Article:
When shopping online for your engine that your planning on running the bottom end as/is, DO NOT HESITATE TO ASK FOR LEAK-DOWN TEST RESULTS! YOU NEED TO KNOW! Unless you are completely rebuilding the engine, A simple compression check that they give won’t do it, the compression card that came with my JDM engine was the results of a test where a guy spins the motor over by hand and then writes down the pressures generated. So the engine is cold, not turned over by the starter, and no throttle plate is opened during testing. (well, opening the throttle honestly wont make a bit of difference to someone turning over an engine by hand.)
So after deciding to move forward, I went ahead and cleaned up the heads which came out pretty nice for some brake parts cleaner, purple power, and a pressure washer:
When you purchase a JDM engine, at the very least you’ll want to plan on replacing: Timing Belt, Timing Belt Idlers, Water Pump, Headgasket(s), front main seal, rear main seal, all camshaft seals (Subaru / EG33 you only need the seal where the pulley is you can re-use the black plug), valve stem seals, intake manifold gaskets (lower for EG33 since you remove the manifold assembled), exhaust manifold gaskets, and valve cover gaskets. THESE PARTS LISTED IS THE BARE MINIMUM THAT YOU MUST REPLACE IF THE ENGINE PASSES A LEAKDOWN TEST! The only thing that should really be checked and replaced as needed is the valve guides.
Some people may ask, why head-gaskets? The truth is, head-gaskets used in most engines in factory form are made of the paper-board like material that Felpro gaskets use, NOT multi-layered steel. If you want your engine to last then you need to do it right, and doing right in my book consists of the use of Cometic head-gaskets:
If for any reason you think I left you head-bolts because they were reusable or something, you’re wrong. I replace these with EVERY head-gasket I do so its just always a requirement:
This engine also got a dress up kit that I hand polished, it makes the EG33 really shine:
The heads were also mildly modified, see the “Doogielabs Performance Headprep” (Link to be added) page for a full guide on how I did this. I used the JDM EG33 heads as my example. Here is an example of a stock port (on the left) next to a port that I modified(on the right):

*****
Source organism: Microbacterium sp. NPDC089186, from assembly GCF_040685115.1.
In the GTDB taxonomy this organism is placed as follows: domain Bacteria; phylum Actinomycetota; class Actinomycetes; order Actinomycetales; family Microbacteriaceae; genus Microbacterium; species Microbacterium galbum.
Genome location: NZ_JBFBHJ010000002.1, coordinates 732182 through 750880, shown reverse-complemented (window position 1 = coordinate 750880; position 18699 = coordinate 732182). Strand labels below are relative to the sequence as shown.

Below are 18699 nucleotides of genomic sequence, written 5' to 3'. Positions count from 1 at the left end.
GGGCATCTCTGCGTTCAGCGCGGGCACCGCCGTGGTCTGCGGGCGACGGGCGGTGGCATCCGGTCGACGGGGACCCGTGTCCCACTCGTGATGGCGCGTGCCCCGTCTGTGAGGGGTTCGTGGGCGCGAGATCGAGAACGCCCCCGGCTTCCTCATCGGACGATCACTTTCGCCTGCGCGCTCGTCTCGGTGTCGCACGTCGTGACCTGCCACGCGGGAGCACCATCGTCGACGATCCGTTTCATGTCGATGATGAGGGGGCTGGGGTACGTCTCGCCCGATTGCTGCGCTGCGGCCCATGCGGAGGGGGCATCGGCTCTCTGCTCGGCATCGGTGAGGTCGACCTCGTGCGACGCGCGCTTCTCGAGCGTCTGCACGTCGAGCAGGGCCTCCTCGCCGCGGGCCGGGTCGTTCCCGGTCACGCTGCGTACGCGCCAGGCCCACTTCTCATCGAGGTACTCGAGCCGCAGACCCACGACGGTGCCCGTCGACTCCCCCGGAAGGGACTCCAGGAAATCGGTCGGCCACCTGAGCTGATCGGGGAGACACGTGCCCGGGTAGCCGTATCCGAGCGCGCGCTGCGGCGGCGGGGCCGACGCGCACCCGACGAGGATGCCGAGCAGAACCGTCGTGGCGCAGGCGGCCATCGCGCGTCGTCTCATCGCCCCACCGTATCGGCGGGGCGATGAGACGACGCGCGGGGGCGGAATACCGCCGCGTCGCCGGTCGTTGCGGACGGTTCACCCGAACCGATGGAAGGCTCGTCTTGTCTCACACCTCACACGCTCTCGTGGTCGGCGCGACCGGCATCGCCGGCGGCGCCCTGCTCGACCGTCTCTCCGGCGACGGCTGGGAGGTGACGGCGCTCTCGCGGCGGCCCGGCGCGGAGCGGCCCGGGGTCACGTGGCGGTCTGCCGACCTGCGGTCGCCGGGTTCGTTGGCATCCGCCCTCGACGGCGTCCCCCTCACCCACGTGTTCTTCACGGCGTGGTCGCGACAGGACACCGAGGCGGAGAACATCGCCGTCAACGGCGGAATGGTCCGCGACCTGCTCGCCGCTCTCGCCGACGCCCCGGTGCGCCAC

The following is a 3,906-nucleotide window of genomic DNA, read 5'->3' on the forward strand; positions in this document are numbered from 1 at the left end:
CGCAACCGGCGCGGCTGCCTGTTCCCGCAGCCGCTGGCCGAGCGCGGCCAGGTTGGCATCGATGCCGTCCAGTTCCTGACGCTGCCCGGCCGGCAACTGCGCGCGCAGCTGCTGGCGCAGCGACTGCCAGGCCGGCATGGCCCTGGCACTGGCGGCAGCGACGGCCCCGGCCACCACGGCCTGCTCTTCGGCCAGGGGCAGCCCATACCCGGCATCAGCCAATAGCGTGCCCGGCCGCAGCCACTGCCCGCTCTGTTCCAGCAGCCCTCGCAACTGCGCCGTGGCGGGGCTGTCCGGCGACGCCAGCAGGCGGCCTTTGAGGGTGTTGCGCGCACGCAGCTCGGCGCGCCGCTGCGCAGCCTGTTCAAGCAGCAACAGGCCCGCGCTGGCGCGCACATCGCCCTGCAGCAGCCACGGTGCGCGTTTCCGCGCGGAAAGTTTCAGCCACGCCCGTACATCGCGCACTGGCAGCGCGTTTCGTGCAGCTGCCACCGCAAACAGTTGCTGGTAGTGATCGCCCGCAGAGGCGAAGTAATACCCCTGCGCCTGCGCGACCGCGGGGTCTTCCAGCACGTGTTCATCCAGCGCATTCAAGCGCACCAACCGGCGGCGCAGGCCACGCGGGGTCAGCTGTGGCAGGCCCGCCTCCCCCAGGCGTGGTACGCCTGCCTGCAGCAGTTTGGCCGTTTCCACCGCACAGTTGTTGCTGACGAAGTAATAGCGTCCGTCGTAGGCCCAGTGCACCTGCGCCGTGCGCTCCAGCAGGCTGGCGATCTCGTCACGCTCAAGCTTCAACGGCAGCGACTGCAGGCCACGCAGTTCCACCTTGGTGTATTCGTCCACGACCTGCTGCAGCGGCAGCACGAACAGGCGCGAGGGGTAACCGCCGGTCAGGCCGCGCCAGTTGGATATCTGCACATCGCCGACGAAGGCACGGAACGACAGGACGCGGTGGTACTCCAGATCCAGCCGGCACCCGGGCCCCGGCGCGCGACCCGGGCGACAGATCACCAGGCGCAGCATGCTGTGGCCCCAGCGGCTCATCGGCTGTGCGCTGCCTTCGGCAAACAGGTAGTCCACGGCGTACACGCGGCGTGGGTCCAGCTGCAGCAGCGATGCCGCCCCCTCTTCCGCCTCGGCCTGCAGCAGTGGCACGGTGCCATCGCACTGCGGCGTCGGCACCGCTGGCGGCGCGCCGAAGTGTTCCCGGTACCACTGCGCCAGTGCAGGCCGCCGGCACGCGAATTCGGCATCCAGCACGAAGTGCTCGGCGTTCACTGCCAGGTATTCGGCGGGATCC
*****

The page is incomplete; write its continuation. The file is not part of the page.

Here is an example of porting done in the combustion chamber, noting in particular the “cloverleaf” pattern:
After all the work was completed the heads were machined appropriately, and the engine was assembled and mated to the new trans ready for installation:
Always remember to do your research, there are instances where a JDM engine puts out LESS power and it’s not always more. In the case of the EG33 they are identical, in the case of the 2JZ the JDM one actually had smaller camshafts and I think even turbos and in turn made less power.
When you get your JDM engine, always take the oil pan off and bash out the bottom with a mallet or a hammer. This may not apply if your oil pan bottom is aluminum, in which case you definitely need to check for cracks. In shipping, your oil pan will get dented in and therefore close the distance between the floor of the oil pan and the bottom of the oil sump. If you have a Nissan SR-20 this is especially important because the sump is slung very low in the pan and will starve the motor of oil after it’s warmed up and in higher R’s. If you buy a JDM engine and receive a receipt you will see this same warning in the warranty information. (at least you should) DO THIS EVEN IF THINGS LOOK OKAY! There could be stuff clogging the oil sump, or there could be a surprise like metal shavings in the bottom of the pan. Save yourself from finding these issues after the engine’s installation.
So whats the conclusion of all of this? Purchasing a JDM engine is a very tempting economical solution to rebuilding your engine outright. However I stress that it’s a gamble at best as to whether you’ll receive an engine that has developed some sort of issue. Because of the stop and go nature of overcrowded Japan an engine with 60,000 miles worth of wear over there is equivalent to 130,000 miles of wear over here. If you ask me in some ways the 130K USDM core I had fared better! Even if the vehicle was serviced at the dealership that doesn’t mean its good to go. Evidence in my case indicated the engine was last serviced at a dealership, and they probably pulled the engine from being worn out in the first place. Choose carefully and be safe!